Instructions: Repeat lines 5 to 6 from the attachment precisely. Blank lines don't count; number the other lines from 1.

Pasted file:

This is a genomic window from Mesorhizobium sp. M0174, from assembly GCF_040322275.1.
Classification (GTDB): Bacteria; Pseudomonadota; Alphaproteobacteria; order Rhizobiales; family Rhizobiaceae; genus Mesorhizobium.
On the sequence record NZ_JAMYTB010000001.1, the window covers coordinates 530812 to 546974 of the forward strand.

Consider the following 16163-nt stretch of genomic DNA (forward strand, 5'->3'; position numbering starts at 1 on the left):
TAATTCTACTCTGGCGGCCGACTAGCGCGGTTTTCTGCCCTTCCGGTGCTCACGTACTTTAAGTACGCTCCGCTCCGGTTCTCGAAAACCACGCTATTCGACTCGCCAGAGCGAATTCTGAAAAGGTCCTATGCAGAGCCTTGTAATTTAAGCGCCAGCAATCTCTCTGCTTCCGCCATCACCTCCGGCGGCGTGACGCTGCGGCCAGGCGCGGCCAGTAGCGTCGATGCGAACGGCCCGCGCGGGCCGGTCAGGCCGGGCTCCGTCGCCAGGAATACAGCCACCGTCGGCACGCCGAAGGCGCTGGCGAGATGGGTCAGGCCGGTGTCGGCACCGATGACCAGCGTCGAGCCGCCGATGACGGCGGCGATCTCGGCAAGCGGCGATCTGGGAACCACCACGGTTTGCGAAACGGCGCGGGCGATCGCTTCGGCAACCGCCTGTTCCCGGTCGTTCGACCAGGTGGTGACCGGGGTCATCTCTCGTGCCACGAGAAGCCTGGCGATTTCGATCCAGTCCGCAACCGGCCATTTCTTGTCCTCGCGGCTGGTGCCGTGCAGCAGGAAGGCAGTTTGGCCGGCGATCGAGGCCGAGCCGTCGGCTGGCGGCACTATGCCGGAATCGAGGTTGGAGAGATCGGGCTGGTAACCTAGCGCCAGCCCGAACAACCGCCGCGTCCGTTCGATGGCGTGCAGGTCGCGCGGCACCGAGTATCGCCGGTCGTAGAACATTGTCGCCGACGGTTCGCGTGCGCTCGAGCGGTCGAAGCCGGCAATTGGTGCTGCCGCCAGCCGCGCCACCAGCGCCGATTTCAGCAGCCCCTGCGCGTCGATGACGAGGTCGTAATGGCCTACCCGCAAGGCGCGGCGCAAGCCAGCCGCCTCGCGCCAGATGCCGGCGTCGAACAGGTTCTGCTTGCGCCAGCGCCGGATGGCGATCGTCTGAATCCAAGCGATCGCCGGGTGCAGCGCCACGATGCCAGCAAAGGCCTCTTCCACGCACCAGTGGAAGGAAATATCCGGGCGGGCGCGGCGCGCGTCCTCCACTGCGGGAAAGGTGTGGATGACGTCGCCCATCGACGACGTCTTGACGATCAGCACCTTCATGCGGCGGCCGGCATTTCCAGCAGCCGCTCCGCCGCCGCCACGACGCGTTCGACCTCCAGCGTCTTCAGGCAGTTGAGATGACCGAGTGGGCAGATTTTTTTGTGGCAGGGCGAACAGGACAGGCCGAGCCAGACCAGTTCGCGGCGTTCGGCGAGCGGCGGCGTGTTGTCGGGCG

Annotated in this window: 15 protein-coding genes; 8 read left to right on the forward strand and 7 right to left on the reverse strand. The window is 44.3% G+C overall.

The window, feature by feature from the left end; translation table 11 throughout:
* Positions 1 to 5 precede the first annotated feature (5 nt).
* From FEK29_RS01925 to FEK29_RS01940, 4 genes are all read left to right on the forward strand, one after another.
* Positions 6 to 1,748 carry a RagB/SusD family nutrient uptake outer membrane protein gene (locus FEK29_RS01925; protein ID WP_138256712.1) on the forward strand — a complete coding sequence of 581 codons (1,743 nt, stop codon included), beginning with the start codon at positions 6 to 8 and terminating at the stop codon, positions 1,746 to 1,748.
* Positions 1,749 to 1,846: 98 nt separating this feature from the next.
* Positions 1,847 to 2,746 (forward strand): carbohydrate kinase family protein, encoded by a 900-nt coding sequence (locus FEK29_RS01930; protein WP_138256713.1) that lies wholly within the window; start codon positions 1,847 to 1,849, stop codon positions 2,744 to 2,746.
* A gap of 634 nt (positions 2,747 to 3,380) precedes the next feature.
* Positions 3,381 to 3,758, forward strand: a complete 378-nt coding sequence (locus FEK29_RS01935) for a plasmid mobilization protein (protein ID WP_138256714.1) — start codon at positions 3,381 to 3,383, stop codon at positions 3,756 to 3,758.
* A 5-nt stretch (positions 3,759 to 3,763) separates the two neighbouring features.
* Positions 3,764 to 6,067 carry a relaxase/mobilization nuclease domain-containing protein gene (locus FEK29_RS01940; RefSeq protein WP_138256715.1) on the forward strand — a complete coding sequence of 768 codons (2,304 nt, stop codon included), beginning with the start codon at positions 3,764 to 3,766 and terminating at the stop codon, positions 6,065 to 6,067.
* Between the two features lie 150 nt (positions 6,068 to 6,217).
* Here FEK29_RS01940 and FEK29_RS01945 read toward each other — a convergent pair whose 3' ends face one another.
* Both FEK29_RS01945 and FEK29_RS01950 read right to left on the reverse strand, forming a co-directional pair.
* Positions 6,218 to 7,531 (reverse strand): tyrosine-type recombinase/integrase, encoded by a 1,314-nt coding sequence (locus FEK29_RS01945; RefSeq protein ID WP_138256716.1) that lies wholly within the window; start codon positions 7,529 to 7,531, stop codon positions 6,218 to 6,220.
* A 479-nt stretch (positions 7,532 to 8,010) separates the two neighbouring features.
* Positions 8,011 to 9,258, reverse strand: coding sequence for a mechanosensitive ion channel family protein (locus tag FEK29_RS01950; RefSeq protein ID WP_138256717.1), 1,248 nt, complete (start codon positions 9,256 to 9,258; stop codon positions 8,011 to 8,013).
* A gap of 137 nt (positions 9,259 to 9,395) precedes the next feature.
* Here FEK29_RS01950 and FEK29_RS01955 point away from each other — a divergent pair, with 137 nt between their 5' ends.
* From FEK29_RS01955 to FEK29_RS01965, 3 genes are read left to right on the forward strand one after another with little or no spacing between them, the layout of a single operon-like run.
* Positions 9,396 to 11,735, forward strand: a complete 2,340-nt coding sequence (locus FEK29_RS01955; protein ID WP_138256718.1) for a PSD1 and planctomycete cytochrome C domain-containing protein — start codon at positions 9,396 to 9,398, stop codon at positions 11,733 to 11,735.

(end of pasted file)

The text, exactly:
TAATTCTACTCTGGCGGCCGACTAGCGCGGTTTTCTGCCCTTCCGGTGCTCACGTACTTTAAGTACGCTCCGCTCCGGTTCTCGAAAACCACGCTATTCGACTCGCCAGAGCGAATTCTGAAAAGGTCCTATGCAGAGCCTTGTAATTTAAGCGCCAGCAATCTCTCTGCTTCCGCCATCACCTCCGGCGGCGTGACGCTGCGGCCAGGCGCGGCCAGTAGCGTCGATGCGAACGGCCCGCGCGGGCCGGTCAGGCCGGGCTCCGTCGCCAGGAATACAGCCACCGTCGGCACGCCGAAGGCGCTGGCGAGATGGGTCAGGCCGGTGTCGGCACCGATGACCAGCGTCGAGCCGCCGATGACGGCGGCGATCTCGGCAAGCGGCGATCTGGGAACCACCACGGTTTGCGAAACGGCGCGGGCGATCGCTTCGGCAACCGCCTGTTCCCGGTCGTTCGACCAGGTGGTGACCGGGGTCATCTCTCGTGCCACGAGAAGCCTGGCGATTTCGATCCAGTCCGCAACCGGCCATTTCTTGTCCTCGCGGCTGGTGCCGTGCAGCAGGAAGGCAGTTTGGCCGGCGATCGAGGCCGAGCCGTCGGCTGGCGGCACTATGCCGGAATCGAGGTTGGAGAGATCGGGCTGGTAACCTAGCGCCAGCCCGAACAACCGCCGCGTCCGTTCGATGGCGTGCAGGTCGCGCGGCACCGAGTATCGCCGGTCGTAGAACATTGTCGCCGACGGTTCGCGTGCGCTCGAGCGGTCGAAGCCGGCAATTGGTGCTGCCGCCAGCCGCGCCACCAGCGCCGATTTCAGCAGCCCCTGCGCGTCGATGACGAGGTCGTAATGGCCTACCCGCAAGGCGCGGCGCAAGCCAGCCGCCTCGCGCCAGATGCCGGCGTCGAACAGGTTCTGCTTGCGCCAGCGCCGGATGGCGATCGTCTGAATCCAAGCGATCGCCGGGTGCAGCGCCACGATGCCAGCAAAGGCCTCTTCCACGCACCAGTGGAAGGAAATATCCGGGCGGGCGCGGCGCGCGTCCTCCACTGCGGGAAAGGTGTGGATGACGTCGCCCATCGACGACGTCTTGACGATCAGCACCTTCATGCGGCGGCCGGCATTTCCAGCAGCCGCTCCGCCGCCGCCACGACGCGTTCGACCTCCAGCGTCTTCAGGCAGTTGAGATGACCGAGTGGGCAGATTTTTTTGTGGCAGGGCGAACAGGACAGGCCGAGCCAGACCAGTTCGCGGCGTTCGGCGAGCGGCGGCGTGTTGTCGGGCG

Annotated in this window: 15 protein-coding genes; 8 read left to right on the forward strand and 7 right to left on the reverse strand. The window is 44.3% G+C overall.